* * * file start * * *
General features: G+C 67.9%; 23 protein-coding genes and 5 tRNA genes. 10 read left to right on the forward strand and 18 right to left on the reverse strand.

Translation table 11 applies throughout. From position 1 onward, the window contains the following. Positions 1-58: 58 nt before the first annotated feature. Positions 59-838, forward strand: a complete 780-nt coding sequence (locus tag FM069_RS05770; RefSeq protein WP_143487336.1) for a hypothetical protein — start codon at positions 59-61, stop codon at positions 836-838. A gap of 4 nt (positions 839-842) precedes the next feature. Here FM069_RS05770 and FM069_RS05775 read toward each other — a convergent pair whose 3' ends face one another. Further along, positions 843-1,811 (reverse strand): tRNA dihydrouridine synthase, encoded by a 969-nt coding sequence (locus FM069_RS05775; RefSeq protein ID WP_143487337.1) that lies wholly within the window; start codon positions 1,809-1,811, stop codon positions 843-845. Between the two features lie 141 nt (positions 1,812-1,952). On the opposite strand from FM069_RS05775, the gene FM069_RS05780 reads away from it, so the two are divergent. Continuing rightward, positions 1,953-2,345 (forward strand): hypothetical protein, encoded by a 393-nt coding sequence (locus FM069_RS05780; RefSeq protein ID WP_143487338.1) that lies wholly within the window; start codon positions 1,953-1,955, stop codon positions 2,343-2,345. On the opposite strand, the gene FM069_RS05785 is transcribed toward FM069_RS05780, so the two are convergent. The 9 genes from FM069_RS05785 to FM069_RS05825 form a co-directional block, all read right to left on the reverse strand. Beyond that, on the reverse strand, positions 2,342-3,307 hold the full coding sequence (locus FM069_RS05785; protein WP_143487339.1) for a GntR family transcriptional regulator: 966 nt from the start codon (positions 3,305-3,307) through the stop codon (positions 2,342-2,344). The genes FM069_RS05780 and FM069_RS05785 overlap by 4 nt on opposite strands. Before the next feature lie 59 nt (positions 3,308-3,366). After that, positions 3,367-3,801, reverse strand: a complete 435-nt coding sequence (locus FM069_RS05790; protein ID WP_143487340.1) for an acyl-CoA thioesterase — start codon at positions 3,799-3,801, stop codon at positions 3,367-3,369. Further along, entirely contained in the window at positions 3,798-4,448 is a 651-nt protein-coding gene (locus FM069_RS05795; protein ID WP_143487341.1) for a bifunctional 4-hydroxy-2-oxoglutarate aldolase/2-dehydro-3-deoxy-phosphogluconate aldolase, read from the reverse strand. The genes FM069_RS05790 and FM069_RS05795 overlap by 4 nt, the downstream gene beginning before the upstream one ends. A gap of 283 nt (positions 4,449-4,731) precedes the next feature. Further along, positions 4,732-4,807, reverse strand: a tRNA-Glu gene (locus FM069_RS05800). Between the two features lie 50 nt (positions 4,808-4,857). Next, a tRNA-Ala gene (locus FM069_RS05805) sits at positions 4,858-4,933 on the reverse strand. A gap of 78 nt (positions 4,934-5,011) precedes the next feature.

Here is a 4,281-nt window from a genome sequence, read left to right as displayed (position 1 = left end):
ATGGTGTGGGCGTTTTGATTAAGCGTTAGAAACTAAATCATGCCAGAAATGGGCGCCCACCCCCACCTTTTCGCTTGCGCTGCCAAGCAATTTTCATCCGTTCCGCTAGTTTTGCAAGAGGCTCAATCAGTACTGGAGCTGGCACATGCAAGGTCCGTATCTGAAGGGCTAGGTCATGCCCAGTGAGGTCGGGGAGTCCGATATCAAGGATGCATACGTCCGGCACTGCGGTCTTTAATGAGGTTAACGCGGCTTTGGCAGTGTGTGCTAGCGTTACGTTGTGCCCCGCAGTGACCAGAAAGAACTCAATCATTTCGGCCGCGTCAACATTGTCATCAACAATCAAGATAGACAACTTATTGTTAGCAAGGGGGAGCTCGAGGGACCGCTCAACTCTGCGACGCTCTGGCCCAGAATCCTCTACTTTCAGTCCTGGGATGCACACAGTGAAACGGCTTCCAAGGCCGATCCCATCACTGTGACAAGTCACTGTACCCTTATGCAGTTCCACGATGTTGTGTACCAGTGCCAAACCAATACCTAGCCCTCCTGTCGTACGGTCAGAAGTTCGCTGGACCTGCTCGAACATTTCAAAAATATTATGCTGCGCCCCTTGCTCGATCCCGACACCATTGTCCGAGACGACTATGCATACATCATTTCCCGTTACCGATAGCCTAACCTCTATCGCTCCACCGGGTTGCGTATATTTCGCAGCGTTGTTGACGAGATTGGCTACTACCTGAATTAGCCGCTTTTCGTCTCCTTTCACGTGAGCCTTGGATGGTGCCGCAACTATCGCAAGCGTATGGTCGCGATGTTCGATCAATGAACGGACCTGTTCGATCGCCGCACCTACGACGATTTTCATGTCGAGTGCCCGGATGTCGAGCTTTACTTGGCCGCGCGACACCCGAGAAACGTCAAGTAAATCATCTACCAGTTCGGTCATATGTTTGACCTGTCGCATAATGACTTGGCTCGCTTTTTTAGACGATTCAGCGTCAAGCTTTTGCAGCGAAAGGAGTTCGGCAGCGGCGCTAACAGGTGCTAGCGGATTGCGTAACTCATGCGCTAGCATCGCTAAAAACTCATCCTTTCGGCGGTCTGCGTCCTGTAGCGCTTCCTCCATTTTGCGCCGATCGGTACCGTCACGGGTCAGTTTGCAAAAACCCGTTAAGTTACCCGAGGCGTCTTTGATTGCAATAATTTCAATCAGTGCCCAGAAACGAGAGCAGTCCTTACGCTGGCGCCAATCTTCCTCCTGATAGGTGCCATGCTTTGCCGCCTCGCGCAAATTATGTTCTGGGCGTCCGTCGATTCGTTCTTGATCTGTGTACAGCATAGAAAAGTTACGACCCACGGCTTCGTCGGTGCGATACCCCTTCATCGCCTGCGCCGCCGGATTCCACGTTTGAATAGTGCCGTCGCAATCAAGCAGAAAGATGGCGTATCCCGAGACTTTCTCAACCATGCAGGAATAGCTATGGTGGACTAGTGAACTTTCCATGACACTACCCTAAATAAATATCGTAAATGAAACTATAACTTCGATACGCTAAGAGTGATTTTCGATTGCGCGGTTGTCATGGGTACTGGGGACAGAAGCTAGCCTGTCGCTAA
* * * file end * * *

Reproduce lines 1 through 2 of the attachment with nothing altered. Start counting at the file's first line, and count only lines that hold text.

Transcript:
General features: G+C 67.9%; 23 protein-coding genes and 5 tRNA genes. 10 read left to right on the forward strand and 18 right to left on the reverse strand.

Translation table 11 applies throughout. From position 1 onward, the window contains the following. Positions 1-58: 58 nt before the first annotated feature. Positions 59-838, forward strand: a complete 780-nt coding sequence (locus tag FM069_RS05770; RefSeq protein WP_143487336.1) for a hypothetical protein — start codon at positions 59-61, stop codon at positions 836-838. A gap of 4 nt (positions 839-842) precedes the next feature. Here FM069_RS05770 and FM069_RS05775 read toward each other — a convergent pair whose 3' ends face one another. Further along, positions 843-1,811 (reverse strand): tRNA dihydrouridine synthase, encoded by a 969-nt coding sequence (locus FM069_RS05775; RefSeq protein ID WP_143487337.1) that lies wholly within the window; start codon positions 1,809-1,811, stop codon positions 843-845. Between the two features lie 141 nt (positions 1,812-1,952). On the opposite strand from FM069_RS05775, the gene FM069_RS05780 reads away from it, so the two are divergent. Continuing rightward, positions 1,953-2,345 (forward strand): hypothetical protein, encoded by a 393-nt coding sequence (locus FM069_RS05780; RefSeq protein ID WP_143487338.1) that lies wholly within the window; start codon positions 1,953-1,955, stop codon positions 2,343-2,345. On the opposite strand, the gene FM069_RS05785 is transcribed toward FM069_RS05780, so the two are convergent. The 9 genes from FM069_RS05785 to FM069_RS05825 form a co-directional block, all read right to left on the reverse strand. Beyond that, on the reverse strand, positions 2,342-3,307 hold the full coding sequence (locus FM069_RS05785; protein WP_143487339.1) for a GntR family transcriptional regulator: 966 nt from the start codon (positions 3,305-3,307) through the stop codon (positions 2,342-2,344). The genes FM069_RS05780 and FM069_RS05785 overlap by 4 nt on opposite strands. Before the next feature lie 59 nt (positions 3,308-3,366). After that, positions 3,367-3,801, reverse strand: a complete 435-nt coding sequence (locus FM069_RS05790; protein ID WP_143487340.1) for an acyl-CoA thioesterase — start codon at positions 3,799-3,801, stop codon at positions 3,367-3,369. Further along, entirely contained in the window at positions 3,798-4,448 is a 651-nt protein-coding gene (locus FM069_RS05795; protein ID WP_143487341.1) for a bifunctional 4-hydroxy-2-oxoglutarate aldolase/2-dehydro-3-deoxy-phosphogluconate aldolase, read from the reverse strand. The genes FM069_RS05790 and FM069_RS05795 overlap by 4 nt, the downstream gene beginning before the upstream one ends. A gap of 283 nt (positions 4,449-4,731) precedes the next feature. Further along, positions 4,732-4,807, reverse strand: a tRNA-Glu gene (locus FM069_RS05800). Between the two features lie 50 nt (positions 4,808-4,857). Next, a tRNA-Ala gene (locus FM069_RS05805) sits at positions 4,858-4,933 on the reverse strand. A gap of 78 nt (positions 4,934-5,011) precedes the next feature.